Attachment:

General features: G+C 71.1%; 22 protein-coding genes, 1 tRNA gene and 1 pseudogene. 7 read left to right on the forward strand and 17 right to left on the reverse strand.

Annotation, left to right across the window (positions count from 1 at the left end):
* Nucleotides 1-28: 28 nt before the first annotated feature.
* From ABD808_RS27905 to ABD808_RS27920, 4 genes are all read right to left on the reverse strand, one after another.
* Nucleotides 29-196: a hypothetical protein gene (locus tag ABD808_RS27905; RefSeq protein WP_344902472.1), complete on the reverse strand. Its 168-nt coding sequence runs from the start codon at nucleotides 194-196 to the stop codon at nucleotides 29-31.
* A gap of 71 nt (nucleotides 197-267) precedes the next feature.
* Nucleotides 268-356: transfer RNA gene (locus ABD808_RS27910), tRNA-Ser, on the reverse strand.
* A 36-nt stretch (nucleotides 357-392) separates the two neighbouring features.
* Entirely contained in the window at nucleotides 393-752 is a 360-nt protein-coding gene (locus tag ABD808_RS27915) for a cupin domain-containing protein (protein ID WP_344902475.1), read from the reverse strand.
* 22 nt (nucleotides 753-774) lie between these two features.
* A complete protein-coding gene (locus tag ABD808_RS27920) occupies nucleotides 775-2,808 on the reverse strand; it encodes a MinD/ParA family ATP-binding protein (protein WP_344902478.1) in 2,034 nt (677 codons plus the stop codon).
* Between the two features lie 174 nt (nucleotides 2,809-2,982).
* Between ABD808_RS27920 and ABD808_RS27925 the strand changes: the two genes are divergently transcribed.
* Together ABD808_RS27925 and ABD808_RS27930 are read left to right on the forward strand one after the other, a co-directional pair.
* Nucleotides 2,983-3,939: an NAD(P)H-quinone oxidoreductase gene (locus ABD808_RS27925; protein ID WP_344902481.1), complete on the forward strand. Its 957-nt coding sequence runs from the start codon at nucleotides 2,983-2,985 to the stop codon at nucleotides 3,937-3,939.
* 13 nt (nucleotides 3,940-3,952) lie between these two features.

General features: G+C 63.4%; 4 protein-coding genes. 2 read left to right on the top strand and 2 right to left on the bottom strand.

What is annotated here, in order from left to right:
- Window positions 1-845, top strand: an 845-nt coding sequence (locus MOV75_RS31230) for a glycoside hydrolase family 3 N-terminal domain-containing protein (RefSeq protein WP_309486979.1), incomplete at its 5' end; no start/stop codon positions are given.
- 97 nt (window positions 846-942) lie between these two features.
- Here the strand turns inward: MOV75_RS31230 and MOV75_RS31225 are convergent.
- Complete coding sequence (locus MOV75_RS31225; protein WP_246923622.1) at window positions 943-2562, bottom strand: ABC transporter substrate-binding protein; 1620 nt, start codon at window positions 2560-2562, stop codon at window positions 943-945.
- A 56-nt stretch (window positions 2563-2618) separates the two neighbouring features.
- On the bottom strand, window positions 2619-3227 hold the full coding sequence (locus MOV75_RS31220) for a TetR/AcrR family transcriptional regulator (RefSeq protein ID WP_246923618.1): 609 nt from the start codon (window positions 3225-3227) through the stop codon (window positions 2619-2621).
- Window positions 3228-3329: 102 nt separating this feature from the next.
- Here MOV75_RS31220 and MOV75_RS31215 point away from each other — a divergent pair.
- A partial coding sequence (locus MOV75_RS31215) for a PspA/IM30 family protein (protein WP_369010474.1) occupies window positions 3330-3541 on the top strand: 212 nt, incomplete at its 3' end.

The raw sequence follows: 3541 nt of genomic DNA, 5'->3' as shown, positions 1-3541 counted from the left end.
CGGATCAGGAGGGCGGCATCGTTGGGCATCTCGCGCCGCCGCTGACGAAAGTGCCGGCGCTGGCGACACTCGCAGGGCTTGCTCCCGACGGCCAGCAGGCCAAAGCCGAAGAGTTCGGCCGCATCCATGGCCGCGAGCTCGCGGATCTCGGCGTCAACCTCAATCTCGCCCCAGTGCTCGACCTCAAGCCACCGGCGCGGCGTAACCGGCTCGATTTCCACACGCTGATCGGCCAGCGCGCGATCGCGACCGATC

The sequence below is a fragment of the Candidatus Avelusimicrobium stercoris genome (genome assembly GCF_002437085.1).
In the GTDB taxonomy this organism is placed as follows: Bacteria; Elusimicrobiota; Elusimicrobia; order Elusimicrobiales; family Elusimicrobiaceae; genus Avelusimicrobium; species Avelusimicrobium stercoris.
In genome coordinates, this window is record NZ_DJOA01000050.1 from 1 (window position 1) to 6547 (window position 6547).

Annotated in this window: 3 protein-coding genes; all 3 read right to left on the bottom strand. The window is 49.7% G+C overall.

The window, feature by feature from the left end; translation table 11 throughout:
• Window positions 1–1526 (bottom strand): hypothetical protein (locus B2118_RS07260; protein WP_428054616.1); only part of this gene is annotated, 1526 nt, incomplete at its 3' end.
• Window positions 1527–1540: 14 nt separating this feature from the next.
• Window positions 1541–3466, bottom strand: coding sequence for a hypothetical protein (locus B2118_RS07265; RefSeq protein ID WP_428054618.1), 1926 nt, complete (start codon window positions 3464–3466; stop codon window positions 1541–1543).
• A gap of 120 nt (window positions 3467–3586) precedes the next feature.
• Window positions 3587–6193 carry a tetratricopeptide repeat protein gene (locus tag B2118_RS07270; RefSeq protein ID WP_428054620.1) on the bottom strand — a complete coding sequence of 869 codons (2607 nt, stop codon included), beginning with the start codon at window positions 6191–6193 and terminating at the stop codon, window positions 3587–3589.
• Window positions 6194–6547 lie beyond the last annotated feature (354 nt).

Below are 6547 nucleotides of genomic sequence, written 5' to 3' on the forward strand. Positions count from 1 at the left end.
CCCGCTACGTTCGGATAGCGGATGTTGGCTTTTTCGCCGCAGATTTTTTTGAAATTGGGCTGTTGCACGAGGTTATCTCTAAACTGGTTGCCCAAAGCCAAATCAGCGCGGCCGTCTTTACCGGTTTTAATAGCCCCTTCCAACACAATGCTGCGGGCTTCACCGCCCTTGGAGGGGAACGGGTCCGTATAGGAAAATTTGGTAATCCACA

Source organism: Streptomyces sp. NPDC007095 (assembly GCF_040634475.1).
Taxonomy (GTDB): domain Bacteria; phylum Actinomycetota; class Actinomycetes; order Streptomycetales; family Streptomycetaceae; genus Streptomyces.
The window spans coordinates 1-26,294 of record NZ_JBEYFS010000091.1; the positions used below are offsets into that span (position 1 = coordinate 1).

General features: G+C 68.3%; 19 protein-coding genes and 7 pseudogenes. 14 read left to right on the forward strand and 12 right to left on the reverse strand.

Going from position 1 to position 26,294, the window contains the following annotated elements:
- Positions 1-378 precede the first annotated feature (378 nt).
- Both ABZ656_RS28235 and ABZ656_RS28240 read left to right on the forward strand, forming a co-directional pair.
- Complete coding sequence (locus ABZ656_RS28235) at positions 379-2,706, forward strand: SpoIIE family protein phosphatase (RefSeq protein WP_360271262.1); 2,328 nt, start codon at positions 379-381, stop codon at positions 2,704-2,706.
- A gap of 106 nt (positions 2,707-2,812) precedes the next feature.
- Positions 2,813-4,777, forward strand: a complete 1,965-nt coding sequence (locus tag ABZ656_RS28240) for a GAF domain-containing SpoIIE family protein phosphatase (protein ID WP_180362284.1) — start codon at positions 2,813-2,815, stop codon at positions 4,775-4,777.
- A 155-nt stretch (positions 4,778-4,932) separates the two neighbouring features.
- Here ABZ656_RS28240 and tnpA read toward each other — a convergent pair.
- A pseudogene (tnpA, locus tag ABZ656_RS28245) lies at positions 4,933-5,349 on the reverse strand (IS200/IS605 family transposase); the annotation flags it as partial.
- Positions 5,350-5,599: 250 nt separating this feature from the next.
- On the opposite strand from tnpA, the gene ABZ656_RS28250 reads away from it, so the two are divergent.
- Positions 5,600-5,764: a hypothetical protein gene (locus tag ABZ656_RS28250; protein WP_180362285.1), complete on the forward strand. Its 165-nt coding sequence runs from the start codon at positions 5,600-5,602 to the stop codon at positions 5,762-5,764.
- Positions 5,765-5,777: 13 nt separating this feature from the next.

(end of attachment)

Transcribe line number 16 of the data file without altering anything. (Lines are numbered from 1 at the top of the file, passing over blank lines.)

* 13 nt (nucleotides 3,940-3,952) lie between these two features.